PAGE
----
A common misconception is that a social media influencer has to also be a celebrity. Not necessarily! An influencer could be a blogger with 500 subscribers. Or, it could be that famous person with a million followers. It could even be campus partners who are advocating for you every chance they get. They’re all influencers because they establish trust with and satisfy an audience. They are exceptional at expressing original thought, as well as creating authentic, credible content. Like a boulder picking up speed as it rolls down hill, an influencer can help tell your, or your brand’s, story by accelerating reach, or increasing the number of people exposed to your brand.
The most effective collaborations occur when both parties have an affinity for each other and audiences that share a common care. The brand brings value to the influencer with exposure opportunities in a campaign, while the brand builds relationships virtually with the influencer’s large and active audience, and hopefully gets those people to perform a desired action, such as downloading a new journal article.
Here’s where to start…
Approaching influencers. Make a list of the top 10 people in a certain industry, tell them why you think they’re amazing and invite them to collaborate on a mini-campaign in the form of tweets, images, or blog posts!
Once the campaign is complete, measure its impact – this can provide a great deal of insight into who to your audience is and where their interests lie.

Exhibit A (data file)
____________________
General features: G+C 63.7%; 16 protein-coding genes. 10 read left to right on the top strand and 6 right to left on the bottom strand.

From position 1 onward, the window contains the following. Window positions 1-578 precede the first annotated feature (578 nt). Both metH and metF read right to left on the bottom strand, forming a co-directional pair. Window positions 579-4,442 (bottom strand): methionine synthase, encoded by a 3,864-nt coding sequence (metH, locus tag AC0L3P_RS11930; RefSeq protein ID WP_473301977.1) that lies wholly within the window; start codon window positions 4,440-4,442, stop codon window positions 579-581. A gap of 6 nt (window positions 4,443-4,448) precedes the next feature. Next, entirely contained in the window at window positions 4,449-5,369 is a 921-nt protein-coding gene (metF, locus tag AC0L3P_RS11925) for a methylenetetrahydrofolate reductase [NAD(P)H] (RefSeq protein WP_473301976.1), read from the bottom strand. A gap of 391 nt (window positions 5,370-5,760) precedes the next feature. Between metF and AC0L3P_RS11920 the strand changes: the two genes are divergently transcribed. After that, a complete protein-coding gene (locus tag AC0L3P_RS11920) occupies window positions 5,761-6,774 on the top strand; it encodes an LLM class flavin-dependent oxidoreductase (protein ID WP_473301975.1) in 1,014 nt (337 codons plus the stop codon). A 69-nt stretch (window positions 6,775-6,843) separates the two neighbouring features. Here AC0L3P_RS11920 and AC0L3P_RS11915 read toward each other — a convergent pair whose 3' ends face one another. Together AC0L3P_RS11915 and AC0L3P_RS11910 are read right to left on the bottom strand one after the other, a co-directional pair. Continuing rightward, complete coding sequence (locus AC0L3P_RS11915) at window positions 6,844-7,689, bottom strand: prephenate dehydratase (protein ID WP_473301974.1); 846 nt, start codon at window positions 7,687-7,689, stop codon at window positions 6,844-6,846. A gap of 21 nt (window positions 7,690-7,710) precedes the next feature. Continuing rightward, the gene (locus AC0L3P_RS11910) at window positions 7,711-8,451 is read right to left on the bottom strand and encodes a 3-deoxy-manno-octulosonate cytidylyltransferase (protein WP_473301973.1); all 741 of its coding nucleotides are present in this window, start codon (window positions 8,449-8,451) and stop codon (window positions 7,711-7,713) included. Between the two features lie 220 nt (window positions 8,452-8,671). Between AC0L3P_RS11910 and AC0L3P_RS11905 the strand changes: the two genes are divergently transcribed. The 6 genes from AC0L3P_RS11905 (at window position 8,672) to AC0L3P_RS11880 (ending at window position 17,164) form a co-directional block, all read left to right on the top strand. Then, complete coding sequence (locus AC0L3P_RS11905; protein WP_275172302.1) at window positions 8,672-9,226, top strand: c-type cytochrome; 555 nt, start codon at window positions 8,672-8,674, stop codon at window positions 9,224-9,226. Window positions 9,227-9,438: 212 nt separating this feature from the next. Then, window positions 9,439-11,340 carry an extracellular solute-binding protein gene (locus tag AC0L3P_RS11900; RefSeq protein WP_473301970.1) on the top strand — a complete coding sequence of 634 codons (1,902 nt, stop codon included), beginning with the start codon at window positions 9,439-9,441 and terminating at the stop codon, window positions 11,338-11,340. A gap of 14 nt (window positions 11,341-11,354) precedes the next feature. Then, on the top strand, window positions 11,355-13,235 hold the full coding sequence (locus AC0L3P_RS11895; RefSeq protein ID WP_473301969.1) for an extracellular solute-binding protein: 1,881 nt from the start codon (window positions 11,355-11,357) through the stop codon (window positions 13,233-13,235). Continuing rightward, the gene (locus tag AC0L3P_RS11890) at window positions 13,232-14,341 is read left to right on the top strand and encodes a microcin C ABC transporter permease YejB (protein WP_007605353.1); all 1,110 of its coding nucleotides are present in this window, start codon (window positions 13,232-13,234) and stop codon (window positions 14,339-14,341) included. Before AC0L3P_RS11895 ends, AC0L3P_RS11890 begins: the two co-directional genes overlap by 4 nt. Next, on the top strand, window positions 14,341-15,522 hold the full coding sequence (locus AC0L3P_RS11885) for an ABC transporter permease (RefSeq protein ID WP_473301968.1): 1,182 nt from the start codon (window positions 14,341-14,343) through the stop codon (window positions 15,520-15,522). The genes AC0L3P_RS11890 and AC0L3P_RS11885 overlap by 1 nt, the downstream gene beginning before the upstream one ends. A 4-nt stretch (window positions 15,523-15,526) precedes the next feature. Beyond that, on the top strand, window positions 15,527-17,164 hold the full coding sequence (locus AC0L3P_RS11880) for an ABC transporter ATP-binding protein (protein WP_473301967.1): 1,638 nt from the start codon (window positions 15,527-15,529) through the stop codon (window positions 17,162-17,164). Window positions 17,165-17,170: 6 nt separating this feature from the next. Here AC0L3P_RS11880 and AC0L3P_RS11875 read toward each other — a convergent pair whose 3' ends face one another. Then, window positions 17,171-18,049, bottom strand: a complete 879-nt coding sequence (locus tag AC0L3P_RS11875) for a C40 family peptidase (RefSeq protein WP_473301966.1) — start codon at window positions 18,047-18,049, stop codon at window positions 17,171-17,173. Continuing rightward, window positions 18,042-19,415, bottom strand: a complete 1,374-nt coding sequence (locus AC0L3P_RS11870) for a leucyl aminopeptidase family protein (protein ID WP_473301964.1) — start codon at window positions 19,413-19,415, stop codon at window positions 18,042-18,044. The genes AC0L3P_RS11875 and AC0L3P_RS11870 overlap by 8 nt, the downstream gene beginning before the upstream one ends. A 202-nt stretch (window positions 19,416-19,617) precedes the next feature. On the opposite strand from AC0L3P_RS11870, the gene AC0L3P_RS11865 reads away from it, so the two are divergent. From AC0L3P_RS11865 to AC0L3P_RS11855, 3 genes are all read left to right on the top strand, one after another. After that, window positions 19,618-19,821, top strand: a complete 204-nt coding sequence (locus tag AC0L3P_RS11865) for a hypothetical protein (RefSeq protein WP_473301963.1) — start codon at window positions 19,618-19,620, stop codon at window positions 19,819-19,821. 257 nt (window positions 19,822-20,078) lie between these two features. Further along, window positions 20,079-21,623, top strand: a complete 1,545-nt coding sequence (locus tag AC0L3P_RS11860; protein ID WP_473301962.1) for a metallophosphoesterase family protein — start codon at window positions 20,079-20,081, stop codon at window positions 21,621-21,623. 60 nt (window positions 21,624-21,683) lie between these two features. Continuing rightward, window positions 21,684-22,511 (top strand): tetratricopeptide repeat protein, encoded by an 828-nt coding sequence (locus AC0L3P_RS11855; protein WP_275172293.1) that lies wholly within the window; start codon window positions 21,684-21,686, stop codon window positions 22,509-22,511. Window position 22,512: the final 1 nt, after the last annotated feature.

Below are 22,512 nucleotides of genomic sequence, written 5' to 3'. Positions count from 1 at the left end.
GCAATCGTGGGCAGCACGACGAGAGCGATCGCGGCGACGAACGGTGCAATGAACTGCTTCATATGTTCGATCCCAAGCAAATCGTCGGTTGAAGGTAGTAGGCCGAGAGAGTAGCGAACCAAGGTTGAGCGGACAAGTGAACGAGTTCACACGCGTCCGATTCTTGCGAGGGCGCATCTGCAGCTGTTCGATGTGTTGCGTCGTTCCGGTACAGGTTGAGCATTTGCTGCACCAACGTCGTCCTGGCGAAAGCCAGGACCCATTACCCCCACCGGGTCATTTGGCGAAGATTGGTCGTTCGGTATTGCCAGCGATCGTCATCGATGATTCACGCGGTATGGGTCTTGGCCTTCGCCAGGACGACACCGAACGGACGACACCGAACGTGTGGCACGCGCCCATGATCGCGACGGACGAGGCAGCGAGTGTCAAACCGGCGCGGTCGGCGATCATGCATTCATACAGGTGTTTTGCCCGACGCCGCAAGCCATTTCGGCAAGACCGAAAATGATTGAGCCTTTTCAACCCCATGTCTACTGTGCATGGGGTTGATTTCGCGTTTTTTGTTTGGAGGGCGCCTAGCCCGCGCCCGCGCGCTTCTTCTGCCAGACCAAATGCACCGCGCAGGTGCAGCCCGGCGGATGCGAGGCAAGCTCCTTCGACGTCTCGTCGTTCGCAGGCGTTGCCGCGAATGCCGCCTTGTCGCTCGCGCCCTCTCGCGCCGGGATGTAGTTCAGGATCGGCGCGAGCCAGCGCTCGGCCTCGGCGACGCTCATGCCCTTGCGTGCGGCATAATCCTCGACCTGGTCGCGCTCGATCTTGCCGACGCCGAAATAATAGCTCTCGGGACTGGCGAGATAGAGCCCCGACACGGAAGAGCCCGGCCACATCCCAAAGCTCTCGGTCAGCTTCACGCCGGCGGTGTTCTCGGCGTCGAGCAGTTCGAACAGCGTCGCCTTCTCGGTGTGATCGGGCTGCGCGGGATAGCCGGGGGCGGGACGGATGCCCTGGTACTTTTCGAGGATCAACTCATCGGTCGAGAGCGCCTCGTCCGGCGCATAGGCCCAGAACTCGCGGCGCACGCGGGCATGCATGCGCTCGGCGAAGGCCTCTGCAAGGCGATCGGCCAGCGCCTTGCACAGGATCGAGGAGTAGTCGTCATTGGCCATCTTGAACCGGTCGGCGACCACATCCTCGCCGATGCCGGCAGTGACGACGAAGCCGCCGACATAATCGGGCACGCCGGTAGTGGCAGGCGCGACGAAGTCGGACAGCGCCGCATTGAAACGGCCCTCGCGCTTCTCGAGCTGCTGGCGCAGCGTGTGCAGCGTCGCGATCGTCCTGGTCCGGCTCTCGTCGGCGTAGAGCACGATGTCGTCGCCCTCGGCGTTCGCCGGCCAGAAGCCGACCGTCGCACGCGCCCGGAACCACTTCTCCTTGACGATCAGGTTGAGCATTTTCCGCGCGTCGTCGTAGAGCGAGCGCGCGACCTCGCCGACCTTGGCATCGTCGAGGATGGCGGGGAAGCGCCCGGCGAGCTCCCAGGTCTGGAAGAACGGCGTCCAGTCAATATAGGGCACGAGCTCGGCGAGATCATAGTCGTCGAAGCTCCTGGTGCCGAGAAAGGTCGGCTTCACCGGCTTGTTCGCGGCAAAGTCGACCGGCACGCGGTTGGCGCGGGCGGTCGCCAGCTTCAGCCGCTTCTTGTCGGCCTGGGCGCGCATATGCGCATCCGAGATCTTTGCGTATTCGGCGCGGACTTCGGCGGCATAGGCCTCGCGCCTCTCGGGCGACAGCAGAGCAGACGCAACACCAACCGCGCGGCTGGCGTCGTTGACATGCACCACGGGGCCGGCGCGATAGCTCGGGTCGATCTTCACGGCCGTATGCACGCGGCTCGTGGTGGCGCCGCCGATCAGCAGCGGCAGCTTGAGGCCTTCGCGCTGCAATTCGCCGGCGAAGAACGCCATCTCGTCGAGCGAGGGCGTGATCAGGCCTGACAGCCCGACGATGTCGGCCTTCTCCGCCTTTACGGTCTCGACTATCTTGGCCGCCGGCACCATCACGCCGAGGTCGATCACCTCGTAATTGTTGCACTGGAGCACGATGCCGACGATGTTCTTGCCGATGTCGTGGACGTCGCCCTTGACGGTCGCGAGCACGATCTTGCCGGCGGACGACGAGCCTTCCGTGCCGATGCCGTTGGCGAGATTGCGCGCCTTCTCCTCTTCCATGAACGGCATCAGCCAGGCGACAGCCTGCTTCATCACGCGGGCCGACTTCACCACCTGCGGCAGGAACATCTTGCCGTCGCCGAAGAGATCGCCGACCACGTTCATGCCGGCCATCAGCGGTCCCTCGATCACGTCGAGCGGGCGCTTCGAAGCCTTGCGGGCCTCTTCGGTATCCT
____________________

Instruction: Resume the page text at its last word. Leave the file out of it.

You can measure impact by creating a strategy. First, goals must be established and aligned with overall business goals. Key performance indicators (KPIs), or actions to track include – but are not limited to – new followers, filled out contact forms, downloads of a PDF file, or online purchases.
Next, you’ll want to identify which social media platforms will be used for the campaign. This should be based on your target market and where they spend most of their time online. For example, if your target market is between the ages of 35 to 54, they are most likely to spend time on Facebook, whereas a target market of 18- to 24-year-olds will spend their time on platforms like Instagram and Snapchat. Knowing this information will help you communicate in the right place at the right time to the ideal audience.
Then, track your campaign, starting with a benchmark. This could be “0” if you’re starting a new social media account from scratch, or it could be the number of fans and followers you have at the start of a new campaign.
Finally, find out if your social promotion grew legs by using historical data. You can select a period of time, often referring to daily, weekly, monthly, or quarterly, and take note of any differences in your social media goals and the actions you outlined in the beginning. For example, if your goal was to increase post engagement on Facebook, look at each of your posts from that selected period of time and see which received the most number of likes, comments and shares and the least negative feedback. This information can help you create similar posts that you’re audience is interested in seeing. If you’re seeing growth, or a positive difference over your designated period of time, you’re doing well!
Don’t get discouraged if you’re seeing stagnation or a negative difference over time. That’s your indicator to return to the drawing board and make some changes to your strategy. This way your research and initiatives can reach the audience it deserves.
University of Florida Rec Sports